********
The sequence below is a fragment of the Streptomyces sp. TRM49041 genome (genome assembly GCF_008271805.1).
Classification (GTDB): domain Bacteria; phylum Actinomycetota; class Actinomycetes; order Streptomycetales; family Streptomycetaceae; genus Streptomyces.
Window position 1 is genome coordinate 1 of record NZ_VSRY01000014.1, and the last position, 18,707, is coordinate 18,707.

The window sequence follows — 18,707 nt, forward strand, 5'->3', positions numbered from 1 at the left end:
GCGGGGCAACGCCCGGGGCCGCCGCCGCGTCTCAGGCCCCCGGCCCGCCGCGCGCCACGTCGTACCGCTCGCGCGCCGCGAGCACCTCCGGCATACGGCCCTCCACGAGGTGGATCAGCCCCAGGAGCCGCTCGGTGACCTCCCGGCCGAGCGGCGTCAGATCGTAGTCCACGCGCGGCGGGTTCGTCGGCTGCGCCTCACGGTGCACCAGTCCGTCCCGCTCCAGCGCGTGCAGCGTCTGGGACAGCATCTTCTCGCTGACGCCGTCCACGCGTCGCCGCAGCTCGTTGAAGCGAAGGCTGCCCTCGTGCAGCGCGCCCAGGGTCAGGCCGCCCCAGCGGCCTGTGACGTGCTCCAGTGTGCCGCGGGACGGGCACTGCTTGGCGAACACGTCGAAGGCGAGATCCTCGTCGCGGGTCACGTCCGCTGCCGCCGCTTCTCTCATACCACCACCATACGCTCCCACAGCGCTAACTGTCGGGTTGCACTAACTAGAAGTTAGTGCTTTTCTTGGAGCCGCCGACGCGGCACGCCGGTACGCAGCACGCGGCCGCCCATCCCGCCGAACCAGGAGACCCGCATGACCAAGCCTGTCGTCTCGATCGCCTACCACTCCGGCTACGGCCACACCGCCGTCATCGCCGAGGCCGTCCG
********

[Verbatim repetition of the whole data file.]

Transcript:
The sequence below is a fragment of the Streptomyces sp. TRM49041 genome (genome assembly GCF_008271805.1).
Classification (GTDB): domain Bacteria; phylum Actinomycetota; class Actinomycetes; order Streptomycetales; family Streptomycetaceae; genus Streptomyces.
Window position 1 is genome coordinate 1 of record NZ_VSRY01000014.1, and the last position, 18,707, is coordinate 18,707.

The window sequence follows — 18,707 nt, forward strand, 5'->3', positions numbered from 1 at the left end:
GCGGGGCAACGCCCGGGGCCGCCGCCGCGTCTCAGGCCCCCGGCCCGCCGCGCGCCACGTCGTACCGCTCGCGCGCCGCGAGCACCTCCGGCATACGGCCCTCCACGAGGTGGATCAGCCCCAGGAGCCGCTCGGTGACCTCCCGGCCGAGCGGCGTCAGATCGTAGTCCACGCGCGGCGGGTTCGTCGGCTGCGCCTCACGGTGCACCAGTCCGTCCCGCTCCAGCGCGTGCAGCGTCTGGGACAGCATCTTCTCGCTGACGCCGTCCACGCGTCGCCGCAGCTCGTTGAAGCGAAGGCTGCCCTCGTGCAGCGCGCCCAGGGTCAGGCCGCCCCAGCGGCCTGTGACGTGCTCCAGTGTGCCGCGGGACGGGCACTGCTTGGCGAACACGTCGAAGGCGAGATCCTCGTCGCGGGTCACGTCCGCTGCCGCCGCTTCTCTCATACCACCACCATACGCTCCCACAGCGCTAACTGTCGGGTTGCACTAACTAGAAGTTAGTGCTTTTCTTGGAGCCGCCGACGCGGCACGCCGGTACGCAGCACGCGGCCGCCCATCCCGCCGAACCAGGAGACCCGCATGACCAAGCCTGTCGTCTCGATCGCCTACCACTCCGGCTACGGCCACACCGCCGTCATCGCCGAGGCCGTCCG